Now as to your example, your subject is wrong. The subject of this post is not the Church, it is the secular world and to some degree, the Protestant ethos that marched with the enlightenment. Hence your example would not be pertinent to the topic of this article.

          1. Thank you again, Monsignor. Sorry, my mistake – I thought that your reflections applied to the situation within the faith/Church as well. If they pertain only to the world, they are self-evident. Thank you for this exchange.

  6. You hit it on the head with the “enlightenment/protestanism” tragedy. With the protestants the Sacraments are empty rituals but I can point out many passages where Christ uses creations to save creation (e.g. mud and spit to heal a blind man, Jesus’ garment touched by the hemmorhaging woman, Christ’s own Body and Blood, etc.). Here is God transmitting His power through created things inorder to save or heal people. Ironically, the people who are into the occults believe in the power of spells and objects for dark magical use.
    But here is God using creations to save creation through the power of matter and form (the Sacraments).
    I am so sad that people are no longer using their own logic to see these passages in the Bible, but would rather listen to false teachers and prophets. They would rather be entertain than read and listen to the words of God found in the Bible. A tragic example of the blind leading the blind.

    Msgr., as always, you did a good job explaining this heresy. God bless you!

  7. Thanks for this post, Msgr. I thought you raised excellent points. I was, however, a little confused by your discussion of Protestantism and the “Enlightenment” because you seemed to imply that the “Enlightenment” occurred before the Reformation, when I thought it was the other way round.

    1. Well I think the two went hand in hand and Protestantism emerged in waves over the period of 2-3 hundred years. The first wave hit in the 16th Century but many of denominations did not emerge until and during the enlightenment, especially. And thus they were both influenced by and influenced the “enlightenment.” I could have been clearer to be sure. But y’all need to know I run this blog on a shoe string and often have to write quickly and also try to be brief (brevity is tough for me) so details often end up on the cutting room floor.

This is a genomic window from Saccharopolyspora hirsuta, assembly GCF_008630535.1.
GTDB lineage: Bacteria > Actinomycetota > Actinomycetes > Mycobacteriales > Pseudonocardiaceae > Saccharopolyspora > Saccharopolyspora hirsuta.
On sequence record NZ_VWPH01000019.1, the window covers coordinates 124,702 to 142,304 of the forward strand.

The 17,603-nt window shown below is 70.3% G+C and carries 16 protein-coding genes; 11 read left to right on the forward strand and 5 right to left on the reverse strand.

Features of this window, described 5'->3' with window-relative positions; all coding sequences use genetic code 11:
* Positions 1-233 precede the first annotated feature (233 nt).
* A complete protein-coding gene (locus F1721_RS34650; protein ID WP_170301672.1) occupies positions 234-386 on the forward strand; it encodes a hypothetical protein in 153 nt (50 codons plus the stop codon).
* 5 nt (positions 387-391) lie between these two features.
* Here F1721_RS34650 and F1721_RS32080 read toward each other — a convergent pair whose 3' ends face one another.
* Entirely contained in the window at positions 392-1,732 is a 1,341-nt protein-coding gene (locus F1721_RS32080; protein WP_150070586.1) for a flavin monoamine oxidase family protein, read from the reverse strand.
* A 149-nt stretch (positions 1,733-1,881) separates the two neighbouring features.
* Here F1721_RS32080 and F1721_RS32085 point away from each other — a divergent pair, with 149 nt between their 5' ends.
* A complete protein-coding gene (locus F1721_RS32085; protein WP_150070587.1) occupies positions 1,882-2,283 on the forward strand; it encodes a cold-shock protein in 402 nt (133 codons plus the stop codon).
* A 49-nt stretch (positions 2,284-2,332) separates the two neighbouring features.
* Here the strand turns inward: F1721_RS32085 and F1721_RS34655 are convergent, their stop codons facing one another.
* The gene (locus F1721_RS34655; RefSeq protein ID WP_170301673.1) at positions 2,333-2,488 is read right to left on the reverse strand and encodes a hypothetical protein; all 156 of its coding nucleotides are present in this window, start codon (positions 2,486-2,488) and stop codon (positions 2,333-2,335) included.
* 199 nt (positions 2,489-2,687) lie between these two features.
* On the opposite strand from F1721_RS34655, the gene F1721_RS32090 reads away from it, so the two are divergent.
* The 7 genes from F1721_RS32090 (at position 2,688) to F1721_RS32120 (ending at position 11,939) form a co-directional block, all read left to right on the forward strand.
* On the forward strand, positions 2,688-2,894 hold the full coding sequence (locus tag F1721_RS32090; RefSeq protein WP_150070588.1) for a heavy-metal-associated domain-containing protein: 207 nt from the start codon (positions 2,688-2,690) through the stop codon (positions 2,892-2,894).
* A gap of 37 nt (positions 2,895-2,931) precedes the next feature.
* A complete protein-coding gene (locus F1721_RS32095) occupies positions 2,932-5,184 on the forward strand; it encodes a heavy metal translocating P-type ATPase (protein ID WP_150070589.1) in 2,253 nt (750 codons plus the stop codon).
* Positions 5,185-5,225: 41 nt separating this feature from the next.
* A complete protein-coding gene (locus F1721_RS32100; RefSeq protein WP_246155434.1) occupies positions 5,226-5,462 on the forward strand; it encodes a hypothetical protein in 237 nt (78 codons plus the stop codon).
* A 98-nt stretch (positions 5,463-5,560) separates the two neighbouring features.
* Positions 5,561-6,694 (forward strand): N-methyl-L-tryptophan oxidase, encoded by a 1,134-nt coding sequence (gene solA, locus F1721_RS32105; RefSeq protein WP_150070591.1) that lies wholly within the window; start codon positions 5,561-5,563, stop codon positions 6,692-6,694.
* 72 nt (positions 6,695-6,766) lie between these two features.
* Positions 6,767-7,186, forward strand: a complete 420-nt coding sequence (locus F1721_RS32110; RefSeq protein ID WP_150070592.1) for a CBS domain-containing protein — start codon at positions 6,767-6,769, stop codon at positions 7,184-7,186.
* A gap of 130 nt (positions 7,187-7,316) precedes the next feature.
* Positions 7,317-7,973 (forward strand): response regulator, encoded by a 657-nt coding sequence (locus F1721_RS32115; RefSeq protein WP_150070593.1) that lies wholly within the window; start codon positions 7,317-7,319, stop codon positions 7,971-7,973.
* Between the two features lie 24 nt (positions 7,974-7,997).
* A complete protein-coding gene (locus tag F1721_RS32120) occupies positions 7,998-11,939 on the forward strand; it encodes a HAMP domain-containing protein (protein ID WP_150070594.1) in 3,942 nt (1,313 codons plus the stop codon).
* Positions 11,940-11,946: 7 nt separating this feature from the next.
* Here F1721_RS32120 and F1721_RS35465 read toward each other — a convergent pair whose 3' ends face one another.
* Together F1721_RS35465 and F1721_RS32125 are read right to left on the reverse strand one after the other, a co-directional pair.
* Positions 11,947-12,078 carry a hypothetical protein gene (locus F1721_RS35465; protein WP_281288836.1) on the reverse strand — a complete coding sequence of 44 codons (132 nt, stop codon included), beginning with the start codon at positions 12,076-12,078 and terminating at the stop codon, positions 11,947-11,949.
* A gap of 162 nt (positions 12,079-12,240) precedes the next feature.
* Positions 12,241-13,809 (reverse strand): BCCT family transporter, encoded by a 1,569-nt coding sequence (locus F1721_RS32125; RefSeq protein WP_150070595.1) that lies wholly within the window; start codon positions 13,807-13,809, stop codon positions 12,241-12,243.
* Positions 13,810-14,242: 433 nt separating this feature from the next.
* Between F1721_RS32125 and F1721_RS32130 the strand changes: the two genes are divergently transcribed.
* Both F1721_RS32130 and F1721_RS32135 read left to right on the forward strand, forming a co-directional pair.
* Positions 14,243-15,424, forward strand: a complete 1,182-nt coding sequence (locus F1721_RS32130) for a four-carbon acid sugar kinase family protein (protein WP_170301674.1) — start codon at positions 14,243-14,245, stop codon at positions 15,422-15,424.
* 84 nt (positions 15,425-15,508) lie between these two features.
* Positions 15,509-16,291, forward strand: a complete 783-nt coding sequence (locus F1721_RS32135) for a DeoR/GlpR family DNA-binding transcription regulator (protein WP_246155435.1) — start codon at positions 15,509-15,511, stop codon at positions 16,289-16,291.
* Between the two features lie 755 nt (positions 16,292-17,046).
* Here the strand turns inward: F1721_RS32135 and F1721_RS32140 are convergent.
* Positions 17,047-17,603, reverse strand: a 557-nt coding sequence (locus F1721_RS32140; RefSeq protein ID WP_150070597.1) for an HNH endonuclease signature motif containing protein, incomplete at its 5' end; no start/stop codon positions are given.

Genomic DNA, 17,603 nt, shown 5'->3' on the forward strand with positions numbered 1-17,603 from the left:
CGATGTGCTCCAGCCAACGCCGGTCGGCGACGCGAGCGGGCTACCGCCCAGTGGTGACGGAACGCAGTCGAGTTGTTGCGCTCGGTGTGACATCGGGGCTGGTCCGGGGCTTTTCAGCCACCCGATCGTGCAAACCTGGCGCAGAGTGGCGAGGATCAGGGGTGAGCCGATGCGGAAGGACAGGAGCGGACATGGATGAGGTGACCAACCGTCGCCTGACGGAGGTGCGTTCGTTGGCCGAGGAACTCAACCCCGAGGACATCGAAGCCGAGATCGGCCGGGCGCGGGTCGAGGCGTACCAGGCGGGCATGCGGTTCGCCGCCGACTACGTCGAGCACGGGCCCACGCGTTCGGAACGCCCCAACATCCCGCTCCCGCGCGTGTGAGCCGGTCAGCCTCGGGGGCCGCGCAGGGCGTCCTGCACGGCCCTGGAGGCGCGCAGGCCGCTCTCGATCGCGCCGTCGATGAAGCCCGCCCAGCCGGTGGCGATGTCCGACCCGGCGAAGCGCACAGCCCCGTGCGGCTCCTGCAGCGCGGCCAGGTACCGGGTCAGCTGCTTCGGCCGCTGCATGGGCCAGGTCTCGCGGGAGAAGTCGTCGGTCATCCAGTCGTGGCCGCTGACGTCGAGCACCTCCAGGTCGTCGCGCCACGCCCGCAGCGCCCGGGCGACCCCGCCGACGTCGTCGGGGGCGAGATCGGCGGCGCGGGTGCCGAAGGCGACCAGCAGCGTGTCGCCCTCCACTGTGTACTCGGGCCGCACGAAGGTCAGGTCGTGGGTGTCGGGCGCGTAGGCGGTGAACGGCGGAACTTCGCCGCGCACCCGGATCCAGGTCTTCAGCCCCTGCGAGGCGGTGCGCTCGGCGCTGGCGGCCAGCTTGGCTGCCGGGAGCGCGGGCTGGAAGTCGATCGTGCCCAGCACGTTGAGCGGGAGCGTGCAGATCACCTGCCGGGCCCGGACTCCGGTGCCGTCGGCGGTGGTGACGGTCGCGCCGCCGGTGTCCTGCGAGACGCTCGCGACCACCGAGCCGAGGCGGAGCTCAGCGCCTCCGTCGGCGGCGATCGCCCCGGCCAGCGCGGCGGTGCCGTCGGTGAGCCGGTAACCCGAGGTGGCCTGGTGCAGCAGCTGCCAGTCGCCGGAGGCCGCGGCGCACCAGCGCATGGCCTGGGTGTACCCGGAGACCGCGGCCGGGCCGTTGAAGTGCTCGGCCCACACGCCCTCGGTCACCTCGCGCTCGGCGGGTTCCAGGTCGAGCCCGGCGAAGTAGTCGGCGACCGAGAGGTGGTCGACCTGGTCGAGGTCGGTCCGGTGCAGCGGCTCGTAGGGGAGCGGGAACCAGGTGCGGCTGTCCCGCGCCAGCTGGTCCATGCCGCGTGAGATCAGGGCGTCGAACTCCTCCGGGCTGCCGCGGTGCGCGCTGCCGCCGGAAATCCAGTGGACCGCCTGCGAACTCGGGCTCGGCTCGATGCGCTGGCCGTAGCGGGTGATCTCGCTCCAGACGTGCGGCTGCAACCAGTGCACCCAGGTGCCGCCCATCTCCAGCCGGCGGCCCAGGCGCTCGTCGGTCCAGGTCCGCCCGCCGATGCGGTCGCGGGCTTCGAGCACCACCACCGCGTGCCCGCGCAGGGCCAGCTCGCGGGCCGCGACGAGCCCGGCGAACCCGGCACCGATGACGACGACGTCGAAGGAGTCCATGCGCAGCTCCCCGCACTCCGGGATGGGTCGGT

8. This article to me is evocative of a section of the Pope’s Christmas address this year [Dec. 21]:

    “While up to now we regarded a false understanding of the nature of human freedom as one cause of the crisis of the family, it is now becoming clear that the very notion of being – of what being human really means – is being called into question…..Simone de Beauvoir [wrote]: “one is not born a woman, one becomes so” (on ne naît pas femme, on le devient). These words lay the foundation for what is put forward today under the term “gender” as a new philosophy of sexuality.

    According to this philosophy, sex is no longer a given element of nature, that man has to accept and personally make sense of: it is a social role that we choose for ourselves, while in the past it was chosen for us by society.

    The profound falsehood of this theory and of the anthropological revolution contained within it is obvious. People dispute the idea that they have a nature, given by their bodily identity, that serves as a defining element of the human being. They deny their nature and decide that it is not something previously given to them, but that they make it for themselves.

    According to the biblical creation account, being created by God as male and female pertains to the essence of the human creature. This duality is an essential aspect of what being human is all about, as ordained by God. This very duality as something previously given is what is now disputed. The words of the creation account: “male and female he created them” (Gen 1:27) no longer apply.